BERLIN, Germany (CNN) -- A German cruise liner said Tuesday it plans to fly its passengers over the Gulf of Aden, instead of sailing them through, out of fear of pirate attacks in the region.
U.S. Navy image of pirates operating off coast of Somalia in October this year.
Hapag-Lloyd Cruises said all 246 passengers and most of the crew aboard the MS Columbus, currently at the start of an around-the-world cruise, will disembark at an undisclosed port, then fly to Dubai to continue their journey.
The company called the move a precautionary measure.
Pirate attacks in the waters off Somalia have shot up this year, with pirates staging increasingly bolder attacks on ever-bigger targets. So far this year, pirates have attacked almost 100 vessels off Somalia's coast and successfully hijacked nearly 40, according to the International Maritime Bureau.
Freight and cargo ships, cruise liners, and private yachts have all come under attack. In many hijackings, pirates take the crew and passengers hostage while they demand a ransom.
The problem has forced companies like Hapag-Lloyd, that use the Gulf of Aden, to make new plans, including stepping up security or changing their routes.
One shipping company announced last month it would bypass the region altogether, sailing instead around the Cape of Good Hope and adding thousands of kilometers to its voyages.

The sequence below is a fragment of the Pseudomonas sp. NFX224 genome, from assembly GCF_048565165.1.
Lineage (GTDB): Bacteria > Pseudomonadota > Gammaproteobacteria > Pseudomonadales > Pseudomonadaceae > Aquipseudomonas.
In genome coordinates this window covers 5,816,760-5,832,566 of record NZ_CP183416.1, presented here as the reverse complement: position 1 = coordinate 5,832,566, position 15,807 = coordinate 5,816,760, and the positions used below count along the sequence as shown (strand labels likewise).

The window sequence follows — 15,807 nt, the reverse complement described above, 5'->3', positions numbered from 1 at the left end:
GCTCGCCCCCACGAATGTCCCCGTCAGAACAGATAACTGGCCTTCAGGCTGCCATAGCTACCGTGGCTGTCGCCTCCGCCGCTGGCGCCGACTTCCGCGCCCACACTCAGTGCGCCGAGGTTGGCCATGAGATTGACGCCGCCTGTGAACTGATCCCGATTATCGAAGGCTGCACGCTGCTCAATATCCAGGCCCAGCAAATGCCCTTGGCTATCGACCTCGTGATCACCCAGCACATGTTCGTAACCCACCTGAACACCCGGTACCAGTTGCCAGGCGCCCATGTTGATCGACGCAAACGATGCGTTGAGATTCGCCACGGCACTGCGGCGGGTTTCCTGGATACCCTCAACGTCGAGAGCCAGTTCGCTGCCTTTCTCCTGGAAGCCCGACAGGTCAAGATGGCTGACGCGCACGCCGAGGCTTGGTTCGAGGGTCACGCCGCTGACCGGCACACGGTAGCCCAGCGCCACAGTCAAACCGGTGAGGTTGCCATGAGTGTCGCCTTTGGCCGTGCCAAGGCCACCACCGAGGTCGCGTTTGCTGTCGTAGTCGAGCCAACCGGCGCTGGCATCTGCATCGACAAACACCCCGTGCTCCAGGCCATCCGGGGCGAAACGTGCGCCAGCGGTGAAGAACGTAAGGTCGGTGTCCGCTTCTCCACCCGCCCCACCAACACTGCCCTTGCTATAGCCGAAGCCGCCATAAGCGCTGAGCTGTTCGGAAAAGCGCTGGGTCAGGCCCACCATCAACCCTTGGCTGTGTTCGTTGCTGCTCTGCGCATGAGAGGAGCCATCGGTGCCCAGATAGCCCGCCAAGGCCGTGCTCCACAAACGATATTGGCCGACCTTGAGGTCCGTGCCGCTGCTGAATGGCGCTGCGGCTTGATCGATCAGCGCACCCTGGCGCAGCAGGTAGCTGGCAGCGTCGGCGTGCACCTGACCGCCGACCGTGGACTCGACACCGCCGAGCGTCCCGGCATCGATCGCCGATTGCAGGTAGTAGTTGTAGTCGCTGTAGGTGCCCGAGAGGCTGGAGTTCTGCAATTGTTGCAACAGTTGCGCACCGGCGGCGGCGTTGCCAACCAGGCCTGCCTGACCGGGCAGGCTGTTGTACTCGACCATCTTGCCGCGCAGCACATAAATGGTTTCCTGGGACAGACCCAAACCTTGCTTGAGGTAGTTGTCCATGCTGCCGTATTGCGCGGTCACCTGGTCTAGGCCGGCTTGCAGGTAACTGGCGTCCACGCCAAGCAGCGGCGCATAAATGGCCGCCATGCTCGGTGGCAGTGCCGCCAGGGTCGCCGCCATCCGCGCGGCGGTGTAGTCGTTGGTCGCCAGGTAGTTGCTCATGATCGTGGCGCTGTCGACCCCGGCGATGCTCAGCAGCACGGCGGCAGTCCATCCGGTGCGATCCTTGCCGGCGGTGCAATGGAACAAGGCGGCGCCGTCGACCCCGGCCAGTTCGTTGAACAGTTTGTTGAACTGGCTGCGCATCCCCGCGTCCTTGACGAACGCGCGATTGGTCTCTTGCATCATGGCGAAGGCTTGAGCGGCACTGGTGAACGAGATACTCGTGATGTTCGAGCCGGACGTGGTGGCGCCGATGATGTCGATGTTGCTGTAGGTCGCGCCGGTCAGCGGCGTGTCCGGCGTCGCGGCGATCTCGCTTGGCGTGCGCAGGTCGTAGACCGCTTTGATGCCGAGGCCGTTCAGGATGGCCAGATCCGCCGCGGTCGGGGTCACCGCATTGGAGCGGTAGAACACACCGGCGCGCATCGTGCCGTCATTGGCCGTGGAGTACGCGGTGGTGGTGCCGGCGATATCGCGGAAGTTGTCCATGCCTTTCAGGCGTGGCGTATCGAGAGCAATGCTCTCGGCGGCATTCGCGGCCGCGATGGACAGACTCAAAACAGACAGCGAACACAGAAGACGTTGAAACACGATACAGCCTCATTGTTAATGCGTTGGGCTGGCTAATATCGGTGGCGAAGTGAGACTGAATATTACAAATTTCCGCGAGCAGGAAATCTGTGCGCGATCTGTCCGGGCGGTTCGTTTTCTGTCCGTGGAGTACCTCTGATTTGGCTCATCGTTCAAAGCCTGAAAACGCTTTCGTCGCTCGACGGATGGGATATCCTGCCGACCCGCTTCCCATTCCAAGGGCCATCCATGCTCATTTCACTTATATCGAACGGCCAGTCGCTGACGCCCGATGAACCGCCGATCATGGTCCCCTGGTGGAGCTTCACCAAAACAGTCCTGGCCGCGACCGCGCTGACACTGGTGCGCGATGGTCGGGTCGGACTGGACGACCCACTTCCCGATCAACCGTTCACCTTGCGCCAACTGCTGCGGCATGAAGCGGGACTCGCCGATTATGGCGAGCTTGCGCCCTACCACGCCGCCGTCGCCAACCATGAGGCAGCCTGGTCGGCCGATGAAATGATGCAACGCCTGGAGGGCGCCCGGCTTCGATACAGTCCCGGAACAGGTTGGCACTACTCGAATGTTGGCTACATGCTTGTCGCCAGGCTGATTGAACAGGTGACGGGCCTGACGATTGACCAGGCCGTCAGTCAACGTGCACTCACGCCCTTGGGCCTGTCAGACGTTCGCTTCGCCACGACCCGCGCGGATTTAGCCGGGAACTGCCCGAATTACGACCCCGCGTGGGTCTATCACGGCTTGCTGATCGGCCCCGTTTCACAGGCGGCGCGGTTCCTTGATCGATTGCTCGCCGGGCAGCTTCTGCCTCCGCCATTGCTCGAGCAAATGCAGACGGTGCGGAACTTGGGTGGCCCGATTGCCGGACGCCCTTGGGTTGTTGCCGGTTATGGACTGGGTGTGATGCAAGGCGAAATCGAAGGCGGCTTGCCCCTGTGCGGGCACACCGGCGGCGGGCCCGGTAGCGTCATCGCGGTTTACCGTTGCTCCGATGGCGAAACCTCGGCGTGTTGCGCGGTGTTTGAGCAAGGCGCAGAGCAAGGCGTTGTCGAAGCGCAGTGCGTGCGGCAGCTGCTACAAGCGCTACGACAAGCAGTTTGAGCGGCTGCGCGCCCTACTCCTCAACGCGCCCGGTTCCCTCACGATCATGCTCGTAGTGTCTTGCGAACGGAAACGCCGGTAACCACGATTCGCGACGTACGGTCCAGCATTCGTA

Read more about how to solve the pirate problem here.
Hapag-Lloyd said a general travel warning for the area, issued by the German Foreign Ministry, played a part in the decision. But the company also said it had asked the German government for naval protection and the request was turned down.
Representatives of Hapag-Lloyd and the German Defense Ministry could not immediately be reached for further comment.
The passengers on board the Columbus began the first leg of their world cruise November 28 in Genoa, Italy and are due in Dubai on December 17, according to Hapag-Lloyd's Web site. Further stops include Singapore, Bali, Indonesia and Sydney, Australia.
Hapag-Lloyd said that after the passengers and most of the crew disembark, the Columbus will sail through the Gulf of Aden with a skeleton staff. The passengers will stay in a five-star hotel in Dubai for three days until the Columbus arrives to take them back onboard, the company said.
Both the crew and passengers approve of the safety measure, Hapag-Lloyd said.
The U.S. State Department and British Foreign Office advise those traveling near the Somali coast to use extreme caution because of the recent pirate attacks.
Last week, the Australian government issued a similar warning about travel to the region. The advice also urged Australian ships "to apply a robust and layered protective security regime" when traveling through the area.
-- CNN's Frederik Pleitgen contributed to this report.